Chapter 15. Combining OpenCL and OpenGL
This chapter covers
- The functions needed to configure OpenGL-OpenCL interoperability
- A method for coding OpenGL-OpenCL applications
- Rendering animated models with OpenGL and OpenCL
One of OpenCL’s greatest strengths is that it can accelerate applications based on OpenGL, the cross-platform API for 3-D rendering. The end goal of an OpenGL application is to compute two-dimensional arrays of numbers that correspond to pixel colors. These pixels must be computed quickly—on a high-resolution display, the application may need to compute hundreds of thousands of colors for each new frame.
The content of this chapter assumes a basic familiarity with OpenGL 3.3 or above and shader development. Appendix B introduces both topics. In addition, the code in this chapter will only compile on systems that support OpenGL 3.3 or above.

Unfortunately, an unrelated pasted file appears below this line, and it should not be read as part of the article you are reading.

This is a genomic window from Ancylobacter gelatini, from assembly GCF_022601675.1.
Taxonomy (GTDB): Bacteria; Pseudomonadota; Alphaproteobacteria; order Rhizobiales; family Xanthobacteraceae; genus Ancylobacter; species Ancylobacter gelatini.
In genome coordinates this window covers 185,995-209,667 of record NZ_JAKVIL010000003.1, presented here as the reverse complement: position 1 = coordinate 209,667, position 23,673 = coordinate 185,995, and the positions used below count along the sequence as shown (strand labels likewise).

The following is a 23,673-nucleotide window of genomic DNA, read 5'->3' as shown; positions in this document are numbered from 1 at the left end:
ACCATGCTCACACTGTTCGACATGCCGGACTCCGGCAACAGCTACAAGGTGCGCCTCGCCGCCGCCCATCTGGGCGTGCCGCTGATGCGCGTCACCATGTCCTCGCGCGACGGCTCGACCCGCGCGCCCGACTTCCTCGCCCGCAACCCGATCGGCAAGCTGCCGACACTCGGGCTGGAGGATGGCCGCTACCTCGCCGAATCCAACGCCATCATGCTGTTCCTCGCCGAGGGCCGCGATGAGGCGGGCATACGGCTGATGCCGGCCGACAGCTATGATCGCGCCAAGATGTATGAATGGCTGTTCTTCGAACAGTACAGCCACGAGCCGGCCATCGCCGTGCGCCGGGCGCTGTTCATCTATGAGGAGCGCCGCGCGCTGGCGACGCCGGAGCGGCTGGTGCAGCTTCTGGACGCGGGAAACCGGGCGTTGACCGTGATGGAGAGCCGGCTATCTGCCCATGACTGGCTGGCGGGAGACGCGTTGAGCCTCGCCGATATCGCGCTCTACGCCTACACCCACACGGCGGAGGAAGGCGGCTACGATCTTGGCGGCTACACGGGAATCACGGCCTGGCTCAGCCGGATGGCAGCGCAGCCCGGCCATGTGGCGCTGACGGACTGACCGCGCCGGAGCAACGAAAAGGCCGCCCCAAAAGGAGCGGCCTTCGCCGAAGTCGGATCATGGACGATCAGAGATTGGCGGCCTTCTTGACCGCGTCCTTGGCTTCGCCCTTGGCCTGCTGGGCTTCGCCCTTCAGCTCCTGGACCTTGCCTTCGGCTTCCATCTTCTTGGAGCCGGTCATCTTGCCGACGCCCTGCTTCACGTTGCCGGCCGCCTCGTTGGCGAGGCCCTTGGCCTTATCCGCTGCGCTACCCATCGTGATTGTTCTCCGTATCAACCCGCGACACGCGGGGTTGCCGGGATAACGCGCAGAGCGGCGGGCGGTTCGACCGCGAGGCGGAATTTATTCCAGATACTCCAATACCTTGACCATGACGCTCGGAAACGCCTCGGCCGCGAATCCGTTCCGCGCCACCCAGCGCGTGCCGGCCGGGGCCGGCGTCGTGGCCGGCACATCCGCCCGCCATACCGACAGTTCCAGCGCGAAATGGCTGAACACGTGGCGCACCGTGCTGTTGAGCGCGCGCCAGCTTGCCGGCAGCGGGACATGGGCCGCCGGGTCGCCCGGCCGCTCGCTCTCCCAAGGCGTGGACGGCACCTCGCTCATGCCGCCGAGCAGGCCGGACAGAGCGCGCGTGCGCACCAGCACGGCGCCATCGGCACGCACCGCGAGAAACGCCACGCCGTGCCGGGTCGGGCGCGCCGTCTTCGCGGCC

Hardware-accelerated OpenGL applications rely partly on a CPU and partly on a GPU. For example, the CPU may set vertex colors and texture coordinates, and the GPU will process the CPU’s data to obtain pixel colors. In a physics application, the CPU may solve the kinematic equations needed to determine a projectile’s trajectory, and the GPU will transform the vertices needed to depict the object’s motion.